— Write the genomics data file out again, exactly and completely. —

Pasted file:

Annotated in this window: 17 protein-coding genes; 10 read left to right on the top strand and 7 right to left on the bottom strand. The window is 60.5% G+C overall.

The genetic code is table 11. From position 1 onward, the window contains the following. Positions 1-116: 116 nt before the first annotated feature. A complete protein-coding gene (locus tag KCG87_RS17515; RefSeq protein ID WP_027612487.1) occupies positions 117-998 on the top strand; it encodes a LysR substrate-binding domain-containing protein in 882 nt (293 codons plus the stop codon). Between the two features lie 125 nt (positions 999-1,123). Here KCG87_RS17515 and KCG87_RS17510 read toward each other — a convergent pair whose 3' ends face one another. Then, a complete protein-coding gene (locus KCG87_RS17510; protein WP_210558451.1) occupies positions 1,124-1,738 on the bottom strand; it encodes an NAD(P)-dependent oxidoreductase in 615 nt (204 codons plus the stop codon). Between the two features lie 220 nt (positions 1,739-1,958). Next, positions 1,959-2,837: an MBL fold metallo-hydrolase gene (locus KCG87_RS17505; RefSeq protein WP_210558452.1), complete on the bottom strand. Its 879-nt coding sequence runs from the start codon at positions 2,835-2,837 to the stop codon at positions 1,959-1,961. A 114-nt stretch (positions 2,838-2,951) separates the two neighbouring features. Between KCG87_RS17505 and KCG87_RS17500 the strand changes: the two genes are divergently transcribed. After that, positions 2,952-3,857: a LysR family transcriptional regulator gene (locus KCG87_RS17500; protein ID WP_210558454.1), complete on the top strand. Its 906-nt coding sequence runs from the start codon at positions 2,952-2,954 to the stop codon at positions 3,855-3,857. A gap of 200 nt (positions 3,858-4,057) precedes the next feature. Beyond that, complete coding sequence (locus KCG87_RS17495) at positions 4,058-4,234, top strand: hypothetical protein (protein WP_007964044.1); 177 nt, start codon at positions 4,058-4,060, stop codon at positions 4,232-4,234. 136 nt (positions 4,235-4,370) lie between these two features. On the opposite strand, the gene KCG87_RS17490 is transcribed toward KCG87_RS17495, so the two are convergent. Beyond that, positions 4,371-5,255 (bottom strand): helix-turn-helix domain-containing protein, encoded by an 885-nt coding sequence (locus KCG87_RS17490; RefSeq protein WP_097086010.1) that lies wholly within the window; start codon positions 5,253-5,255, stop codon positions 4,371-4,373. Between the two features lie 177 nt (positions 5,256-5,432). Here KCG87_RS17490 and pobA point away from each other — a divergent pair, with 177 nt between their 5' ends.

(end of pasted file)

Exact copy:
Annotated in this window: 17 protein-coding genes; 10 read left to right on the top strand and 7 right to left on the bottom strand. The window is 60.5% G+C overall.

The genetic code is table 11. From position 1 onward, the window contains the following. Positions 1-116: 116 nt before the first annotated feature. A complete protein-coding gene (locus tag KCG87_RS17515; RefSeq protein ID WP_027612487.1) occupies positions 117-998 on the top strand; it encodes a LysR substrate-binding domain-containing protein in 882 nt (293 codons plus the stop codon). Between the two features lie 125 nt (positions 999-1,123). Here KCG87_RS17515 and KCG87_RS17510 read toward each other — a convergent pair whose 3' ends face one another. Then, a complete protein-coding gene (locus KCG87_RS17510; protein WP_210558451.1) occupies positions 1,124-1,738 on the bottom strand; it encodes an NAD(P)-dependent oxidoreductase in 615 nt (204 codons plus the stop codon). Between the two features lie 220 nt (positions 1,739-1,958). Next, positions 1,959-2,837: an MBL fold metallo-hydrolase gene (locus KCG87_RS17505; RefSeq protein WP_210558452.1), complete on the bottom strand. Its 879-nt coding sequence runs from the start codon at positions 2,835-2,837 to the stop codon at positions 1,959-1,961. A 114-nt stretch (positions 2,838-2,951) separates the two neighbouring features. Between KCG87_RS17505 and KCG87_RS17500 the strand changes: the two genes are divergently transcribed. After that, positions 2,952-3,857: a LysR family transcriptional regulator gene (locus KCG87_RS17500; protein ID WP_210558454.1), complete on the top strand. Its 906-nt coding sequence runs from the start codon at positions 2,952-2,954 to the stop codon at positions 3,855-3,857. A gap of 200 nt (positions 3,858-4,057) precedes the next feature. Beyond that, complete coding sequence (locus KCG87_RS17495) at positions 4,058-4,234, top strand: hypothetical protein (protein WP_007964044.1); 177 nt, start codon at positions 4,058-4,060, stop codon at positions 4,232-4,234. 136 nt (positions 4,235-4,370) lie between these two features. On the opposite strand, the gene KCG87_RS17490 is transcribed toward KCG87_RS17495, so the two are convergent. Beyond that, positions 4,371-5,255 (bottom strand): helix-turn-helix domain-containing protein, encoded by an 885-nt coding sequence (locus KCG87_RS17490; RefSeq protein WP_097086010.1) that lies wholly within the window; start codon positions 5,253-5,255, stop codon positions 4,371-4,373. Between the two features lie 177 nt (positions 5,256-5,432). Here KCG87_RS17490 and pobA point away from each other — a divergent pair, with 177 nt between their 5' ends.